HRLR
Los Tocayos Carlos
Chapter 15
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All Chapter 15 Footnotes

It was this order that the Caller-Times had described the day before it gave front-page coverage to Carlos Hernandez's arrest for the murder of Dahlia Sauceda.69 It was this order to which Steven Schiwetz and Hector De Peña raised no formal objection even after the newspaper printed a picture of Carlos Hernandez, in the flesh and in the grasp of Detectives Garza and Rivera.

* * * * *

With an execution date looming and a record of failure by lawyers assigned by the courts, Rose hired a new lawyer to represent her brother.70 At that time, there were only a few lawyers in Dallas, where Rose was then living, who specialized in capital appeals.71 Rose chose Richard Anderson, believing he was Carlos's last and best shot at proving his innocence.72

Anderson didn't want to represent Carlos DeLuna, especially on an innocence claim.73 Living hundreds of miles from Corpus Christi, he saw no reason to believe there was a Carlos Hernandez or that Carlos DeLuna was innocent.74 He didn't think there was anything he could do, and he told Rose so.75 Desperate for a lawyer to do something for her brother, Rose pressed Anderson to take the case, and he eventually agreed.76

In October 1986, when Anderson informed the judges and District Attorney's office in Corpus Christi that he now was representing DeLuna, no one in Carlos's hometown said anything to Anderson to alter his opinion that DeLuna's claim of innocence was baseless.77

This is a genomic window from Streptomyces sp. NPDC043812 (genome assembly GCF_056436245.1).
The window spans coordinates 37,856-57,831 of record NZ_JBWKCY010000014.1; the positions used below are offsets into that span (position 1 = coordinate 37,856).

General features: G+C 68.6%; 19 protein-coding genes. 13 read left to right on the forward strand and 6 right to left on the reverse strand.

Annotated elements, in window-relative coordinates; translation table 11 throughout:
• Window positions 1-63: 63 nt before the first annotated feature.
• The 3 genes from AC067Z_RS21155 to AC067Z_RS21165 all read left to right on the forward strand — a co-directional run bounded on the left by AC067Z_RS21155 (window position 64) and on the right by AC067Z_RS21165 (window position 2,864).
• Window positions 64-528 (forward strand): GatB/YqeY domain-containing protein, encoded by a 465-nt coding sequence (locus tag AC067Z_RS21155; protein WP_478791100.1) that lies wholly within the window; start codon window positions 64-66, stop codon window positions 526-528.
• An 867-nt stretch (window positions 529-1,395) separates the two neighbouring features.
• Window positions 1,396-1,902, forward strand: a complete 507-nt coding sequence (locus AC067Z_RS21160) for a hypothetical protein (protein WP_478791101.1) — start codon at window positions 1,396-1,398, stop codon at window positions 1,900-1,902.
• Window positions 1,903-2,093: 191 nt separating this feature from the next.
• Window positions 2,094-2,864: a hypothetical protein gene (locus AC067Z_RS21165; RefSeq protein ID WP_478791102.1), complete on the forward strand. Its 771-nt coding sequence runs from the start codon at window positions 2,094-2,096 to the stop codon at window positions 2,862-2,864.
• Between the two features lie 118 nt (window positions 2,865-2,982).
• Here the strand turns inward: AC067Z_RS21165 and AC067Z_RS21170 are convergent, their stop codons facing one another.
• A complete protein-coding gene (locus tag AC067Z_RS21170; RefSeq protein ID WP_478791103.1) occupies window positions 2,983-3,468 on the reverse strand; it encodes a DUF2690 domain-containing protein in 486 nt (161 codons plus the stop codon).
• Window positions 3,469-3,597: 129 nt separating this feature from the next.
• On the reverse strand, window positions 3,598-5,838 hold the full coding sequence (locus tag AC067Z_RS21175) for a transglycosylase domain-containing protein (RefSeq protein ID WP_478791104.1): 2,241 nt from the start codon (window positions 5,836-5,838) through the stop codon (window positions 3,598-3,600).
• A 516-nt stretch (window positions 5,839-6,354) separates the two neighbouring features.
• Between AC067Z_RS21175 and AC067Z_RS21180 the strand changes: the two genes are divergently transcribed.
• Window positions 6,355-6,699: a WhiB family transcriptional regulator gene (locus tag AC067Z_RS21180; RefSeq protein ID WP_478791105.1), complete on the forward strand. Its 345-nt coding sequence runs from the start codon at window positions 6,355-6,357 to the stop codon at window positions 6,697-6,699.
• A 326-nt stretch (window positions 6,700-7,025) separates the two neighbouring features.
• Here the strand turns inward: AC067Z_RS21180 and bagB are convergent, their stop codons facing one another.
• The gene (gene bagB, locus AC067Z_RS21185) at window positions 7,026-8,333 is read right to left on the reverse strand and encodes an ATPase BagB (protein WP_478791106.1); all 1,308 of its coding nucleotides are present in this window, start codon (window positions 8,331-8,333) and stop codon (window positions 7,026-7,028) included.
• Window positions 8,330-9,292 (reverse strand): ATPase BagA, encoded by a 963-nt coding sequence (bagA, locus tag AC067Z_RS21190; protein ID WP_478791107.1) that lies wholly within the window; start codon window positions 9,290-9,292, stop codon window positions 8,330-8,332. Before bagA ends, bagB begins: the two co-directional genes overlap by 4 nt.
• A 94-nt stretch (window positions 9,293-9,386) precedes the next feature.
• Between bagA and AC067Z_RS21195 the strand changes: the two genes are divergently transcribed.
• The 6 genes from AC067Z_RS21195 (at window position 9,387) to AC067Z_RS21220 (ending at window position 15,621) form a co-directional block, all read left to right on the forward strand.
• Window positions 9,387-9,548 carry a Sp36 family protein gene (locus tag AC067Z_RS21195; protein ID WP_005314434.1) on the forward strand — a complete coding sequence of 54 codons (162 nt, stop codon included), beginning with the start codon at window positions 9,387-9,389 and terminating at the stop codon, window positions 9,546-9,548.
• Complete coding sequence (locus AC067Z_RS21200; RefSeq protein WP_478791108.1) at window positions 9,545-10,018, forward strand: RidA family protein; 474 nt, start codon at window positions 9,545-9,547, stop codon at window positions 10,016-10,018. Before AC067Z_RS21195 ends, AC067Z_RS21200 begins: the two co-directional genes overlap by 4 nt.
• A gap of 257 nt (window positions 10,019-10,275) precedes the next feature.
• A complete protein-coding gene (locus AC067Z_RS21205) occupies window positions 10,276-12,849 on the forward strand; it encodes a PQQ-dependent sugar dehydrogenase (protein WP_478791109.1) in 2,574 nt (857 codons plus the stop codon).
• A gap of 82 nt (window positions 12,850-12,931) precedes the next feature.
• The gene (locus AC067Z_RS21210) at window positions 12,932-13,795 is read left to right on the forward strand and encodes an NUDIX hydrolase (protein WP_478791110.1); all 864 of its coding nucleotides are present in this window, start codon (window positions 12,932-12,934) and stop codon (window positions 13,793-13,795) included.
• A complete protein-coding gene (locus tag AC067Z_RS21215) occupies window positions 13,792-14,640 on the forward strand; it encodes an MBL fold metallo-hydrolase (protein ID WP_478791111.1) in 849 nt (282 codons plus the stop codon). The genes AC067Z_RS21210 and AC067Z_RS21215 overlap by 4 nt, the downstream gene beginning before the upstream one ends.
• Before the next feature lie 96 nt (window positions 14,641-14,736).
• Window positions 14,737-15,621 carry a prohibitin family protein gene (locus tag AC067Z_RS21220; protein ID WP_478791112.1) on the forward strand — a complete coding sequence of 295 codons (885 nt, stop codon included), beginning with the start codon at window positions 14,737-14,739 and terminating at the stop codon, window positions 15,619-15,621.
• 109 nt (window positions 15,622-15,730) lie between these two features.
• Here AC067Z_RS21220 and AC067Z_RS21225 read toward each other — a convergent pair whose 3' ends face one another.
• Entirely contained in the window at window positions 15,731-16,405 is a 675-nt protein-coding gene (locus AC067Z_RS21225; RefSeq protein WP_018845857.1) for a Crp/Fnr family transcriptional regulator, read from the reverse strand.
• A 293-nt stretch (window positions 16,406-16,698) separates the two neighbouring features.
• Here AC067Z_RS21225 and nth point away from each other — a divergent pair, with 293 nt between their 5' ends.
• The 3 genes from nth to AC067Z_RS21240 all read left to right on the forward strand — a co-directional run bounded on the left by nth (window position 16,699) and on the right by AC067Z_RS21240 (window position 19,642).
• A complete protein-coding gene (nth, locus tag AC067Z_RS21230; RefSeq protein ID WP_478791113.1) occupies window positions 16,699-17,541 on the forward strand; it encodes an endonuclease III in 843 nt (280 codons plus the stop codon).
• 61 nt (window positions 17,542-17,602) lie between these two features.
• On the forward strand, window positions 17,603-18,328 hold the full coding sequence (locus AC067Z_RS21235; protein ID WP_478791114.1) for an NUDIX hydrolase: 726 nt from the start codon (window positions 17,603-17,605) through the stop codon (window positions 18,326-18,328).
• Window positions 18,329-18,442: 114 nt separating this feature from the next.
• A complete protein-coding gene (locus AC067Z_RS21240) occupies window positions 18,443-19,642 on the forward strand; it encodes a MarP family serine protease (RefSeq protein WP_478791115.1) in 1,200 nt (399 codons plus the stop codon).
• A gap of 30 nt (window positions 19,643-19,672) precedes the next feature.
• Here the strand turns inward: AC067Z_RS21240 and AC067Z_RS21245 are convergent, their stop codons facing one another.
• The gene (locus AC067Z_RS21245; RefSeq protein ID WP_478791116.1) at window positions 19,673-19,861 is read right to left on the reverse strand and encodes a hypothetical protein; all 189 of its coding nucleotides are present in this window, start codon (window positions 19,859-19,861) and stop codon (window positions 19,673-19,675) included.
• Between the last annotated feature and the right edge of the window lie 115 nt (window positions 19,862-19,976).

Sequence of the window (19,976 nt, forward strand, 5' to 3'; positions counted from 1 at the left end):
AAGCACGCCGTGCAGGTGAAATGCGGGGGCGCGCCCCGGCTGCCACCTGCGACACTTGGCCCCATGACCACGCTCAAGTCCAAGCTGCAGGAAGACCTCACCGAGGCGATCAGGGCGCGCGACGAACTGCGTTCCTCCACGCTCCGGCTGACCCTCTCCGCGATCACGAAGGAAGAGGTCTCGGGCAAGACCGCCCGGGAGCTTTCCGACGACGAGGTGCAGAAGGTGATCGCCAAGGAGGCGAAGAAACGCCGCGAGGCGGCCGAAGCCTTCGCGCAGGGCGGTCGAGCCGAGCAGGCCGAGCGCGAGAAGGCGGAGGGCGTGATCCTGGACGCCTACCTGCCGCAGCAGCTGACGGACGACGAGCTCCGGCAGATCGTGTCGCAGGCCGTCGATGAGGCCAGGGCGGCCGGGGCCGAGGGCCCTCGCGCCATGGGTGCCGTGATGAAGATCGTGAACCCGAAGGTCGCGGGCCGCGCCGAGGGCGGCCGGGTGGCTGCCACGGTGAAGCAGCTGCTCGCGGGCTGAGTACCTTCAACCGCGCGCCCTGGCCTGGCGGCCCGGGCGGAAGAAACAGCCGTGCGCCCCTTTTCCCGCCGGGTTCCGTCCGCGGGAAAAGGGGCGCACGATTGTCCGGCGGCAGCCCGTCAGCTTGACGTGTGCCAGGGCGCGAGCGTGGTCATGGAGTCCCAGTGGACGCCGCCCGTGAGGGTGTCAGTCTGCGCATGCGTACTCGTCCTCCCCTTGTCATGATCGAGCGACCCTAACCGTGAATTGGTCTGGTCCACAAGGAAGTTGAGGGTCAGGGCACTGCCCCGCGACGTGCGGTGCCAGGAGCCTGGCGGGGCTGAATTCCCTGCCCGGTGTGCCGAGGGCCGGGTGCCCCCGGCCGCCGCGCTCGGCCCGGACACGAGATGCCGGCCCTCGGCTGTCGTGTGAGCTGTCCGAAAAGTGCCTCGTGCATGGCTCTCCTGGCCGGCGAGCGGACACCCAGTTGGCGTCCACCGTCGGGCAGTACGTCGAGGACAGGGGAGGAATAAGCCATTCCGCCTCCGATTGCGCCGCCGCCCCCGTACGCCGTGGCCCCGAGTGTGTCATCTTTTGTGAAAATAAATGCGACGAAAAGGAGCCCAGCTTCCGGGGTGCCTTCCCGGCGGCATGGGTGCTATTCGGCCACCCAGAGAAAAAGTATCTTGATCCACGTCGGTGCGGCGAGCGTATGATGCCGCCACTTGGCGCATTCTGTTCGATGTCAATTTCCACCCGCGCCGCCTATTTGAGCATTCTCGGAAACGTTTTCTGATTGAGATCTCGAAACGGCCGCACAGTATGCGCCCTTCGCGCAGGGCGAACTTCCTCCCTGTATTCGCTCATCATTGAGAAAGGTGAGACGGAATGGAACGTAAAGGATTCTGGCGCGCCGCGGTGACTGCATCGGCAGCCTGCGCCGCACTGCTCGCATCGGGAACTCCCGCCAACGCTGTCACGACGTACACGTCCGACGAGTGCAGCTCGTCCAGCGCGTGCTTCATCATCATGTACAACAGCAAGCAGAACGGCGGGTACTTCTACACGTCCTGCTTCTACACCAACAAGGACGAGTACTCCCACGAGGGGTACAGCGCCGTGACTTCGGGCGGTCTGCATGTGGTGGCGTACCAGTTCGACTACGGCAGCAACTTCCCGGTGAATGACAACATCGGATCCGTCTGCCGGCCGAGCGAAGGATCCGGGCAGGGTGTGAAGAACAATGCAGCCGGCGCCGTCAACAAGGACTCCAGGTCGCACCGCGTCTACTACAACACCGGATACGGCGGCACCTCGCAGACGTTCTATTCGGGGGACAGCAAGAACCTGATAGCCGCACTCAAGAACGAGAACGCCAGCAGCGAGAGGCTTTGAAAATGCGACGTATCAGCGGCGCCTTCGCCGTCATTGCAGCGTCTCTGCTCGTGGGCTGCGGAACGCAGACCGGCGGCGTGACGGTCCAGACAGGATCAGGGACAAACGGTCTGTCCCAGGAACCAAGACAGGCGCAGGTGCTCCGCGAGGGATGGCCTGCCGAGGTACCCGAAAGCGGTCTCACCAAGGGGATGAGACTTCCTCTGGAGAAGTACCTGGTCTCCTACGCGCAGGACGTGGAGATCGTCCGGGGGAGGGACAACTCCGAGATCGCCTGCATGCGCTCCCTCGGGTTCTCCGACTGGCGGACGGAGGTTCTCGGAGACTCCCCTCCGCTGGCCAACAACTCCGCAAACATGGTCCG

At the time, Carlos Hernandez was still in jail in Corpus, being prosecuted by the same District Attorney's office for killing Dahlia Sauceda.78 Ken Botary was particularly aware of Hernandez's case because Judge Blackmon, who was handling it, was pressing Botary to produce the transcript of his conversation with Hernandez in January 1980, just before the first trial for the Sauceda murder.79

As he had mentioned to Hector De Peña over coffee, even former Assistant District Attorney Steven Schiwetz was aware of Hernandez at this point. Yet, aside from Carlos DeLuna and his sister Rose, no one said anything to Anderson about Hernandez's existence.80

* * * * *

Looking back, Rose was bitter about the legal help Carlos received throughout the entire case, even after she began paying for a lawyer to represent him. Her mother had made her promise to take care of Carlos, and she blamed herself for not doing it.81

"I asked him, 'Carlos, did you do this?,'" she said in 2004 through tears. "I asked him when he was in Death Row. I asked him, 'Did you do this?'"82

"He said, 'No, I didn't do it. If you would just go to Corpus, this is where this guy lives. His name is Carlos Hernandez.' He committed the crime."83

Rose found out that even her older brother Manuel knew Carlos Hernandez.84 They'd hung out at the Casino Club.85